I Hired Roto-Rooter to do the plumbing in a new home remodel. The Roto-Rooter guy that did the work must have measured wrong and miss-drilled 7+ holes through the new "OPEN" 2x4 walls. Where the tub was installed it looked like he cut the holes out there with a Saw-Zall. He also installed the spout/adjustment valve on a 6 inch piece of 2x4 drilled to the existing stud. Contacted Roto-Rooter about the poor craftsmanship they had him shored up a few things, but my new walls are Swiss cheese. Has to be the Least professional work i have ever seen. I ended up having another plumbing company fix and finish there poor work.
If you own a house or commercial building, you're bound to need a plumber at some point. Here's a list of the different kinds of plumbing services you might need assistance with:
You might only think of needing a plumber when the pipes in your house burst. However, a plumbing contractor also installs all of those pipes, whether they're made of PVC or copper, in your building. Professional plumbing services also lay pipe in place for wastewater, rainwater runoff and even air conditioning systems.
Not only do they install pipes, plumbers set up sewer lines and vents as well as gutters, down pipes and storage tanks for residential and commercial facilities.
Just like getting a regular oil change for your car or truck, your home's pipes and water system also need regular maintenance and check-ups to ensure they're running right. This is why plumbers also offer upkeep services to test your entire plumbing system on a monthly or biannual basis to catch any issues with your pipes before they become an emergency.
This type of work spans from moving a water line or cleaning a sewer line to installing an ice maker or even a hot tub.
Most likely, you'll need a plumber in case of an emergency repair. Services can run the gamut from repairing a clogged toilet and leaking faucets to replacing whole water heating systems. Some jobs can take just a few hours while others might require a day or two of work if the repairs are extensive, such as replacing a hot water heater.
Other tough jobs could require your plumbing contractor to put his or her carpentry skills to work by sawing through walls to get to your pipes.
You can also hire a plumber to get the cost-saving advice you need. If you're interested in buying a new home or property, it's smart to hire a contractor or a plumbing service to not only tell you if the building's foundation is sound, but also if the pipes are in good working order. You wouldn't want to purchase a new house and repair the damage someone else did to the property. This is why many plumbers also offer consultancy work to check a facility's water and gas systems and advise home and building owners on best practices they can perform to minimize damage to their pipes.
Having plumbing work done, whether it's for your home or business, can be incredibly expensive. That's why it's vital for you to ask a plumbing service the right kind of questions before you hire them. You want to do as much due diligence on your part as possible to get a professional who will not only do quality work but also charge you a fair price for it.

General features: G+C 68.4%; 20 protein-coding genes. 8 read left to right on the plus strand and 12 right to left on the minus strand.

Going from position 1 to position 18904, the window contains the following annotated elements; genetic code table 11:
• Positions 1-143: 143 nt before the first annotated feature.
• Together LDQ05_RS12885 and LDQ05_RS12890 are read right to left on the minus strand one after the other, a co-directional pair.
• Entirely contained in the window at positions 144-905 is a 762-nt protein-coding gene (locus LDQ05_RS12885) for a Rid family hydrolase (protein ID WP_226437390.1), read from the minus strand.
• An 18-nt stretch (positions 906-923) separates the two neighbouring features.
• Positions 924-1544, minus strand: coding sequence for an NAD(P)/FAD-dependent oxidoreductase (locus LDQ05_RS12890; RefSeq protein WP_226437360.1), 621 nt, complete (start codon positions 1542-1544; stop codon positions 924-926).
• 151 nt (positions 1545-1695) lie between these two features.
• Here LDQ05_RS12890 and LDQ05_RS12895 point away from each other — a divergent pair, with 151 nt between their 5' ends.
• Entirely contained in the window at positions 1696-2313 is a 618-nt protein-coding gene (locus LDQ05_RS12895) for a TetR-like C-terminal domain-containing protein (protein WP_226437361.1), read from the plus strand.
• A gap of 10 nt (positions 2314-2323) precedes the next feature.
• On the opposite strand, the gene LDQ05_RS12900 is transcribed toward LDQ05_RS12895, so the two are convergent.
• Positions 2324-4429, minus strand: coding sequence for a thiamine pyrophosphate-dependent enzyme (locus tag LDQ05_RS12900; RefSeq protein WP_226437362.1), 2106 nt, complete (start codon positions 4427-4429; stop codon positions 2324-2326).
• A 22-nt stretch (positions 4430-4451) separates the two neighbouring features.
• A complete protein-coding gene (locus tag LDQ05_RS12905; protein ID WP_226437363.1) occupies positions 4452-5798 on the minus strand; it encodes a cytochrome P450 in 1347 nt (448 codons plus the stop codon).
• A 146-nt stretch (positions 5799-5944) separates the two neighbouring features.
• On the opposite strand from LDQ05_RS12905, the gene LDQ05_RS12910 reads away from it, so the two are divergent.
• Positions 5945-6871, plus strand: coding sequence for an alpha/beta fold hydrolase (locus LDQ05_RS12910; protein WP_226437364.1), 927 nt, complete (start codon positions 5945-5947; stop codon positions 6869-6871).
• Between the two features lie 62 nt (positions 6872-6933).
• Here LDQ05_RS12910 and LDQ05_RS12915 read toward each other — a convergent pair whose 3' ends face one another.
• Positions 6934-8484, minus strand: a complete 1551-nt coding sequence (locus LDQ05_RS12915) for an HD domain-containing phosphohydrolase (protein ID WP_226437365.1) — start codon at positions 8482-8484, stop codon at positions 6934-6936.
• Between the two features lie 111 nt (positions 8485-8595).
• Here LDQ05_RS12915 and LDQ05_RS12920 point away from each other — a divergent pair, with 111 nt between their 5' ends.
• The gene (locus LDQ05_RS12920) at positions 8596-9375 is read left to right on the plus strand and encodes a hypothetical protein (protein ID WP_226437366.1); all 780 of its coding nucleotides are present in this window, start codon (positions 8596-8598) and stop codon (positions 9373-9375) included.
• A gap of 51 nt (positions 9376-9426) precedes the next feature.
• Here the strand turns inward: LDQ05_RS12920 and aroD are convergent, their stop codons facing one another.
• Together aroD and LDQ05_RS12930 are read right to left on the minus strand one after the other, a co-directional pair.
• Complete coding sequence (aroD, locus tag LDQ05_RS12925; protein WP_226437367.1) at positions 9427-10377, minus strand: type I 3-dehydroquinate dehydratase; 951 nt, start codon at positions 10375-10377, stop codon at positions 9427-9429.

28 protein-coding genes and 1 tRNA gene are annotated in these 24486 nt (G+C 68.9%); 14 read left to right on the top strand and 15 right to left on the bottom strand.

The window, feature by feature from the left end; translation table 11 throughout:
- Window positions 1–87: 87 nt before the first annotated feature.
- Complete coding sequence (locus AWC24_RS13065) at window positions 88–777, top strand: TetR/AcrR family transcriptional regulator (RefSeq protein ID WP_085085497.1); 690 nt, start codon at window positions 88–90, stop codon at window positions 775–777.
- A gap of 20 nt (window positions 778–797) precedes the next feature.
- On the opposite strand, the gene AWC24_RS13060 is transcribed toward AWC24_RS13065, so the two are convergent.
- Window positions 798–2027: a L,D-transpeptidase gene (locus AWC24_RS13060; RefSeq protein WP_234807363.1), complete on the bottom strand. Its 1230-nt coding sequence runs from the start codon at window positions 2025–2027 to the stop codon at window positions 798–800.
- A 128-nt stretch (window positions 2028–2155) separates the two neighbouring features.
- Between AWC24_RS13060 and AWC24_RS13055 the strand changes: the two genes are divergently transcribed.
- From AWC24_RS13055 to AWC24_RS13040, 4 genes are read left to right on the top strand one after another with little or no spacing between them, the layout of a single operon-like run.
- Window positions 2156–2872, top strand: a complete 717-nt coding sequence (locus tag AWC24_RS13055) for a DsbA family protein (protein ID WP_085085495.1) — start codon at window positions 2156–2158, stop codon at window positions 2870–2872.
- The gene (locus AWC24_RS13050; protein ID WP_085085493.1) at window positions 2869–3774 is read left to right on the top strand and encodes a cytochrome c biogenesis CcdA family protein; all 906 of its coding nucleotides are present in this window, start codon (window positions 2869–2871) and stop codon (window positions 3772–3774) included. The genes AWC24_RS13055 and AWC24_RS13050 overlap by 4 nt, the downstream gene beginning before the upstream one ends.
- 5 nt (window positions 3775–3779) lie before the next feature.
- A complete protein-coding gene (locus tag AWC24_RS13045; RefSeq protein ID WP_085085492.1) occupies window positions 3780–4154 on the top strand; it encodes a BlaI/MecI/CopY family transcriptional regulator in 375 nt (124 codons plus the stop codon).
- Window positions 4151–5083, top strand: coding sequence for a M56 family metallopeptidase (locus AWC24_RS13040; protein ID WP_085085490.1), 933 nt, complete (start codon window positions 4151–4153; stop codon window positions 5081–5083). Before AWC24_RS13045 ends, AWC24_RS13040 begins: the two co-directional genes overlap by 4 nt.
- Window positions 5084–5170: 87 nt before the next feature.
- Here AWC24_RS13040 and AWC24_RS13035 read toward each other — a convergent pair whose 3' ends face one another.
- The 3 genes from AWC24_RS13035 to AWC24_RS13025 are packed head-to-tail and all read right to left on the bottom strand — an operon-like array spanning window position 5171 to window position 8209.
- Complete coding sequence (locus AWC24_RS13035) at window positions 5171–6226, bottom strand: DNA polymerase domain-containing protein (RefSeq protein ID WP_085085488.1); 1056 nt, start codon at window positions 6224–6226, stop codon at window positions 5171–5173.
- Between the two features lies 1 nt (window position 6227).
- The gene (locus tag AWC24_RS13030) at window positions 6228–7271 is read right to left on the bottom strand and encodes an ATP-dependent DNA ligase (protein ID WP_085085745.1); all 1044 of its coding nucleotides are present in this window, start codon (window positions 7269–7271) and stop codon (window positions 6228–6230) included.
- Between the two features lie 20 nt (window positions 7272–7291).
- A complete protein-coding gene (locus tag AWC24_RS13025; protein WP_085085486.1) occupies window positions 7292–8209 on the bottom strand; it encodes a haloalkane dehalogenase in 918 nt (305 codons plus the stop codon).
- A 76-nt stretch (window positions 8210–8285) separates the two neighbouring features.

It's best to hire a plumber to do a simple, everyday maintenance task for you first so you can judge his or her work. If you're happy with it, save their contact information so you'll have them on hand in case you need an emergency repair. This can spare you the extra worry and anxiety of having to track down a plumber if you have a broken pipe. Additionally, it can save you from being overcharged.
However, what should you ask a plumbing service if you've never even hired one before? Here are a few questions that can help you identify the professional from the amateur:
Are you licensed and registered?
Some states do not require plumbers to be licensed, but for the safety of your house, the people living under your roof and for your pocketbook, you'll want a licensed plumber to do the needed work.
A licensed plumber means the person completed the necessary education or training required to work as a professional tradesperson. Hiring a licensed plumbing service means the people working on your building are knowledgeable about water and gas pipes. If you use unlicensed workers, you run the risk of them damaging your home even further and endangering you by doing faulty work.
Check your state's laws beforehand, as hiring an unlicensed plumber could be illegal where you live.
Not only do plumber apprentices have to complete their training and education to receive their licenses, they also are required to pass a criminal background check and carry liability insurance. Hiring just anybody can make you vulnerable to fraud since unlicensed plumbers might not know what they're doing or could pretend to fix something and end up charging you for the incomplete work.
Are you insured and bonded?
A trustworthy plumber will have both commercial liability insurance as well as be bonded. The insurance and the bond protects the plumber from paying for any damages made to your house out of pocket. Having professionals that carry both of these policies can protect all of you from any mishaps that could occur while they work on your building. Remember, not all plumbers are the same and not all of them carry the necessary insurance and bonds to protect themselves and your home from damage or shoddy work.
How many years have you been in business?
Not only do you want a licensed and trustworthy professional, you'll want one who's been in business for a few years. More experience also means the plumber will have a prior work history you can check. A more inexperienced plumber might not have many customer reviews or examples of his or her work to show you.